We practice all of the forms with an emphasize on performing each and every technique with the same speed, power and intensity in which we'd perform the technique in an actual street application. Our focus is in fighting the mock fight to win. We feel that if we perform the techniques as we would as practical, effective individual self defense techniques, then the appearence takes care of itself. No specific attention is given to "Motion" over practical application.

    That being said, (Keep in mind many of our forms are unique to Sam Pai despite sharing the same labels as the AK forms) there is kind of a list of underlying principals or progressive lessons within each form.



    Short Form 1 - A basic Anthology of Blocks and Stances, promotes synchronicity of upper/lower body

    Finger Set - An Anthology of Finger Techniques, promotes attention to detail

    Short form 2 - Developes basic Self Defense, stringing basic techniques together and tranisitoning from one to the next

    Long Form 1 - Introduces the Chinese influence, flowing, circular movements, spins, leaps as well as the transitions between circles and lines

    Long Form 2 - Promotes examination of 'Lateral Biasing" or Stong side/Weak side special emphasis on stances and bows

    Short Form 3 - Promotes power and the true combat element of kata

    Long Form 3 - Developes flow, continuity and begins to work on stamina

    Form 4 - Developes Breathing, Lateral Biasing, Mental and Physical Endurance and Concentration

    Twin Shadow Set - Basic Two Man Set - Developes Give-Take Flow with basic strike/block/counterstrikes and Trust

    Returning Shadow Set - Advanced 2 Man set - Developes Action/Reaction into Combat mode by exhanging full blown techniques as opposed to simple strike/block/counterstrike is is effectively dualling techniques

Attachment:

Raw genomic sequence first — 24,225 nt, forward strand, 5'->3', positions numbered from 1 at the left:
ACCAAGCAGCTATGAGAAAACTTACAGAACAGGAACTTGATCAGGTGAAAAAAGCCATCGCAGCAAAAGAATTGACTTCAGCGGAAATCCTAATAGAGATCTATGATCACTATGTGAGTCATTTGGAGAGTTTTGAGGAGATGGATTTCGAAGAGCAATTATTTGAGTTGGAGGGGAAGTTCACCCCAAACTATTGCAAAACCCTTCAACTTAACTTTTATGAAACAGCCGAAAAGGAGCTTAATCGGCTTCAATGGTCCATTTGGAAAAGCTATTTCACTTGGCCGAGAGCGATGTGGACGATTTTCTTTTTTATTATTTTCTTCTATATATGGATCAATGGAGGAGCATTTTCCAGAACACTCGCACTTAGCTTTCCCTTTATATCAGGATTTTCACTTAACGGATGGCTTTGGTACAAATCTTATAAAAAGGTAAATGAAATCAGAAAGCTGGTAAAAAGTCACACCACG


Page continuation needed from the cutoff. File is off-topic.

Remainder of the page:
Creed Form - Mr Dimmick's Blackbelt Thesis Form - Explores the Roots of Sam Pai Kenpo

    Dance of the Dragon - My Blackbelt Form promotes Fluid Speed, Self Expression and Speed/Flow Governance

    Form 5 - Developes the ability to react from awkward or unorthadox positions, lateral biasing

    In addition to the above curriculem we also teach several White Lotus Sword forms and our own Living Arnis sets.

    NEW and IMPROVED Non-Chunky Version!

    [SIGPIC]http://www.angelfire.com/wa/dangerusskenpo[/SIGPIC]

    I only know enough, to understand how much I don't know

    http://www.angelfire.com/wa/dangerusskenpo

Page 1 of 5 123 ... LastLast

Remove Ads

Sponsored Links

Posting Permissions

  • You may not post new threads
  • You may not post replies
  • You may not post attachments
  • You may not edit your posts
  •  

Thread Information

Users Browsing this Thread

There are currently 1 users browsing this thread. (0 members and 1 guests)

Similar Threads

  1. EPAK: How many forms are there, and what are they?
    By Bob Hubbard in forum FAQ Development Forum
    Replies: 53
    Last Post: 06-28-2011, 02:34 AM
  2. Devil's Advocate
    By Brother John in forum Parker - Mills / AKKI
    Replies: 225
    Last Post: 04-25-2007, 08:00 PM
  3. Sub-Level 4 Kenpo Concepts
    By Dr. Dave in da house in forum Parker - Chapél / SubLevel 4 Kenpo™
    Replies: 31
    Last Post: 10-27-2006, 01:05 PM
  4. Value of Kenpo Forms Training
    By Casey_Sutherland in forum Kenpo General
    Replies: 23
    Last Post: 01-25-2006, 06:19 PM
  5. Forms Question?
    By Fastmover in forum Parker - Mills / AKKI
    Replies: 29
    Last Post: 10-08-2005, 12:46 PM

Search tags for this page (caching method: memcache)

content

Click on a term to search our site for related topics.